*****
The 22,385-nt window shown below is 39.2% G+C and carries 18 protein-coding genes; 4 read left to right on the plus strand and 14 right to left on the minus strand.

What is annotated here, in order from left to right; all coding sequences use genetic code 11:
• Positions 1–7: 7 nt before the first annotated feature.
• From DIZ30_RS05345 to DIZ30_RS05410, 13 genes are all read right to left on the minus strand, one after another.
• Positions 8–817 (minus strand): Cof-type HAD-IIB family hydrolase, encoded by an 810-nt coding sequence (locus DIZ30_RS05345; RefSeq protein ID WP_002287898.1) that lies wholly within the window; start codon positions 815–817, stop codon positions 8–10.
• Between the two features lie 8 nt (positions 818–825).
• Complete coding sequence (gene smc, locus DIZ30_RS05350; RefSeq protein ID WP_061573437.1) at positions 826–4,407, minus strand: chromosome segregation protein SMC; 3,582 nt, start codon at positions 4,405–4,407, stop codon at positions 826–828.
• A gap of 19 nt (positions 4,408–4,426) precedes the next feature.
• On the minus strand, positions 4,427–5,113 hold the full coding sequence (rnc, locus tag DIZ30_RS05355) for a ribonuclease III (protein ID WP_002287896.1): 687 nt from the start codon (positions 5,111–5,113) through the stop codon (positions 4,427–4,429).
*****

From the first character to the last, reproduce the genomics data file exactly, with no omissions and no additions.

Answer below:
The 22,385-nt window shown below is 39.2% G+C and carries 18 protein-coding genes; 4 read left to right on the plus strand and 14 right to left on the minus strand.

What is annotated here, in order from left to right; all coding sequences use genetic code 11:
• Positions 1–7: 7 nt before the first annotated feature.
• From DIZ30_RS05345 to DIZ30_RS05410, 13 genes are all read right to left on the minus strand, one after another.
• Positions 8–817 (minus strand): Cof-type HAD-IIB family hydrolase, encoded by an 810-nt coding sequence (locus DIZ30_RS05345; RefSeq protein ID WP_002287898.1) that lies wholly within the window; start codon positions 815–817, stop codon positions 8–10.
• Between the two features lie 8 nt (positions 818–825).
• Complete coding sequence (gene smc, locus DIZ30_RS05350; RefSeq protein ID WP_061573437.1) at positions 826–4,407, minus strand: chromosome segregation protein SMC; 3,582 nt, start codon at positions 4,405–4,407, stop codon at positions 826–828.
• A gap of 19 nt (positions 4,408–4,426) precedes the next feature.
• On the minus strand, positions 4,427–5,113 hold the full coding sequence (rnc, locus tag DIZ30_RS05355) for a ribonuclease III (protein ID WP_002287896.1): 687 nt from the start codon (positions 5,111–5,113) through the stop codon (positions 4,427–4,429).